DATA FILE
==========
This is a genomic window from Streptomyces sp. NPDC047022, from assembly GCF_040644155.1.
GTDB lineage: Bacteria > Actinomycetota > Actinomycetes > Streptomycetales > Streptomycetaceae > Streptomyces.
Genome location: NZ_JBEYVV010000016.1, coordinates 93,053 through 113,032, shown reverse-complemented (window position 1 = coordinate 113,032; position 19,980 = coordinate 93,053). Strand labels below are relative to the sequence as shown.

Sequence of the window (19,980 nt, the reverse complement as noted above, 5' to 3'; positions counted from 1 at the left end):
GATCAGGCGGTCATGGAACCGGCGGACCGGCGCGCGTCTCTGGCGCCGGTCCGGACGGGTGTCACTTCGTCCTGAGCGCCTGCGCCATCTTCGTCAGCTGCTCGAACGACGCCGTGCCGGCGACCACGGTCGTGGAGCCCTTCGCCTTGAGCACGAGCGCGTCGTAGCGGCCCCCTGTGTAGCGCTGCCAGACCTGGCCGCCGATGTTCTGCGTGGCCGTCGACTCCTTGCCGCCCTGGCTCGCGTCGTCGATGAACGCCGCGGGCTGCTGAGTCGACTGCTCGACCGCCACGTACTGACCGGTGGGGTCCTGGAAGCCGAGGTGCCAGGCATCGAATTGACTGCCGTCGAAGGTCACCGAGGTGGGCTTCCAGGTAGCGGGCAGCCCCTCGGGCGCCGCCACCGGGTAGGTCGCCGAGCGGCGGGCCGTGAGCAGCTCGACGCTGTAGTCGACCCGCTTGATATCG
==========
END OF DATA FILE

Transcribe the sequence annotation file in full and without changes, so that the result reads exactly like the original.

This is a genomic window from Streptomyces sp. NPDC047022, from assembly GCF_040644155.1.
GTDB lineage: Bacteria > Actinomycetota > Actinomycetes > Streptomycetales > Streptomycetaceae > Streptomyces.
Genome location: NZ_JBEYVV010000016.1, coordinates 93,053 through 113,032, shown reverse-complemented (window position 1 = coordinate 113,032; position 19,980 = coordinate 93,053). Strand labels below are relative to the sequence as shown.

Sequence of the window (19,980 nt, the reverse complement as noted above, 5' to 3'; positions counted from 1 at the left end):
GATCAGGCGGTCATGGAACCGGCGGACCGGCGCGCGTCTCTGGCGCCGGTCCGGACGGGTGTCACTTCGTCCTGAGCGCCTGCGCCATCTTCGTCAGCTGCTCGAACGACGCCGTGCCGGCGACCACGGTCGTGGAGCCCTTCGCCTTGAGCACGAGCGCGTCGTAGCGGCCCCCTGTGTAGCGCTGCCAGACCTGGCCGCCGATGTTCTGCGTGGCCGTCGACTCCTTGCCGCCCTGGCTCGCGTCGTCGATGAACGCCGCGGGCTGCTGAGTCGACTGCTCGACCGCCACGTACTGACCGGTGGGGTCCTGGAAGCCGAGGTGCCAGGCATCGAATTGACTGCCGTCGAAGGTCACCGAGGTGGGCTTCCAGGTAGCGGGCAGCCCCTCGGGCGCCGCCACCGGGTAGGTCGCCGAGCGGCGGGCCGTGAGCAGCTCGACGCTGTAGTCGACCCGCTTGATATCG